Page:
In certain embodiments of the invention it may be desired to configure IP subnets as well as host routes within the routing table for each TVR group. This provides a convenient way to add, delete and administer many IP addresses for a particular subscriber location. For example, instead of adding 256 host routes to such a routing table, it would be possible to instead add a single /24 subnet. Subnets may be added in this manner by statically configuring the routing table or by using RADIUS with IPCP. Addition of IP subnets to the routing table of a TVR group in this manner may be viewed as simply configuring a power-of-2 range of host IP addresses. That is, configuration of the routing table with IP subnets simply provides a shorthand approach to instead adding a list of IP addresses within such subnet to the routing table. Packet forwarding in the upstream and downstream directions is effected in the same way as if the applicable routing table contained only host IP routes.

ARP

FIGS. 13A and 13B respectively illustrate a simplified access network 1300 and associated signal flow diagram 1310 to which reference will be made in describing the manner in which IP address autoconfiguration within a TVR group may be performed using the Address Resolution Protocol (ARP). As shown, the access network 1300 includes a transparent virtual router 1320 in operative communication with the CPE 1330 and host 1332 of each subscriber over an xDSL link 1340 terminated at a DSLAM (not shown) between the transparent virtual router 1320 and the CPE 1330. The access network 1300 further includes a wide area network 1350 (e.g., an ATM network) having a connection to an IP router 1360.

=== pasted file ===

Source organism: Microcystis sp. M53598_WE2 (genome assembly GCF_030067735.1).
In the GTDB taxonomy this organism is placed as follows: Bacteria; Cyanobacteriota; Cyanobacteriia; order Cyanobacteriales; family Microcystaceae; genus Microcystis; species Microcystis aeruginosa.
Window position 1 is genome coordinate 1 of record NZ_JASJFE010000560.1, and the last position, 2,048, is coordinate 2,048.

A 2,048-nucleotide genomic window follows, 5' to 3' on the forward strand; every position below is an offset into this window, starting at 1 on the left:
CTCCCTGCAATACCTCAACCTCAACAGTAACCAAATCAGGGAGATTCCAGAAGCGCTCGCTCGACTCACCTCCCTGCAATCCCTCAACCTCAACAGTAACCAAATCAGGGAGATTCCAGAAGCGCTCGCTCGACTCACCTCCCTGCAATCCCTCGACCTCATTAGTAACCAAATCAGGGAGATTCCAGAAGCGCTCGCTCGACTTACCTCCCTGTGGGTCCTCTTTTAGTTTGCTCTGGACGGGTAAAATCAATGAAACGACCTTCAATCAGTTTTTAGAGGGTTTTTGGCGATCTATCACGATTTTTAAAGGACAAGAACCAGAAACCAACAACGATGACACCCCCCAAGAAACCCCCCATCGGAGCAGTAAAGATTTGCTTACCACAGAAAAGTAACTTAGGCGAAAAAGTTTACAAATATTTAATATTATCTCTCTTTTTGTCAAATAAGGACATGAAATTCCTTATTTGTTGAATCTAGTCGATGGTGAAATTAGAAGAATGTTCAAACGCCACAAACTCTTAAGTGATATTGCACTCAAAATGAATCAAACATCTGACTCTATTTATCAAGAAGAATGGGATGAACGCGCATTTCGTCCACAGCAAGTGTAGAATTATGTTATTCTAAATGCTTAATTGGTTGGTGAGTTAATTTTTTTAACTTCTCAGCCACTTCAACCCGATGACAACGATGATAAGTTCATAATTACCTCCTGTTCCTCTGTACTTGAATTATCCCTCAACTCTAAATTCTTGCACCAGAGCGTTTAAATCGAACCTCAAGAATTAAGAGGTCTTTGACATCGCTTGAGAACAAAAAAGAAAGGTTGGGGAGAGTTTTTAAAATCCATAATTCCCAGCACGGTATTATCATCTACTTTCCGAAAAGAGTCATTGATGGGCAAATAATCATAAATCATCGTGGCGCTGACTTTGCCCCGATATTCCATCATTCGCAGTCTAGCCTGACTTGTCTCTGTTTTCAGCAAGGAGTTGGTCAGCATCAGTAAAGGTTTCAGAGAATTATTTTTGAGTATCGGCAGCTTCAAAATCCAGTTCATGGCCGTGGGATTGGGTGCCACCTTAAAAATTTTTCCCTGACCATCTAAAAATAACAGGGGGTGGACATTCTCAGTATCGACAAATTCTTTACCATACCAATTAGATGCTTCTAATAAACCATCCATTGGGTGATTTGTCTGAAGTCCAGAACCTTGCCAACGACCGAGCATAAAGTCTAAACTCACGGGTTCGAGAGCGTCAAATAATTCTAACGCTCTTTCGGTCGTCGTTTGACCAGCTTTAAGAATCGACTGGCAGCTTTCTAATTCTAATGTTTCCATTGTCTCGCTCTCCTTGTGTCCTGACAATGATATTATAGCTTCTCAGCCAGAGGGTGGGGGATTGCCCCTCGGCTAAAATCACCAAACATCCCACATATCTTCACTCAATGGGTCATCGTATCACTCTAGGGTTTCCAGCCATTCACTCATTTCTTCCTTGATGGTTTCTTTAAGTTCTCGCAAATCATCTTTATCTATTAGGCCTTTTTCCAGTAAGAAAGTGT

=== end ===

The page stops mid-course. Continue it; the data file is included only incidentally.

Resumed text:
ARP is defined in RFC 826, and is a method used to determine to which of a group of networked hosts a given IP address belongs. The ARP method is premised on the assumption that the host of interest has already been assigned an IP address by some means. As is indicated by the signal flow diagram 1310 of FIG. 13B, this method may be employed with respect to either downstream ARP messages received by the transparent virtual router 1320 from the WAN 1350 or upstream ARP messages originating at a host 1332.

In the “downstream” method, the transparent virtual router 1320 receives an IP packet from the WAN 1350 that is destined for a host 1332 within a given TVR group. Not knowing with which host 1332 the received IP address is associated, the transparent virtual router 1320 sends an ARP Request down each subscriber virtual interface of the TVR group inquiring as to whether any host 1332 owns the received IP address (step 1370). The host 1332 having the matching IP address sends an ARP Reply to the transparent virtual router 1320 (step 1372). In response, the transparent virtual router 1320 autoconfigures the routing table of the applicable TVR group by associating the received IP address with the TVR group's virtual interface through which the ARP Reply was received.

Considering now the “upstream” method of ARP-based autoconfiguration, the transparent virtual router 1320 receives an initial ARP Request originating from a host 1332 which has been previously assigned an IP address (step 1378). The transparent virtual router 1320 snoops the received ARP Request for the previously assigned IP address and autoconfigures itself (step 1380). That is, the transparent virtual router 1320 configures the routing table for the applicable TVR group to create an association between this assigned IP address and the TVR group's virtual interface through which the ARP Request was received.

Quality of Service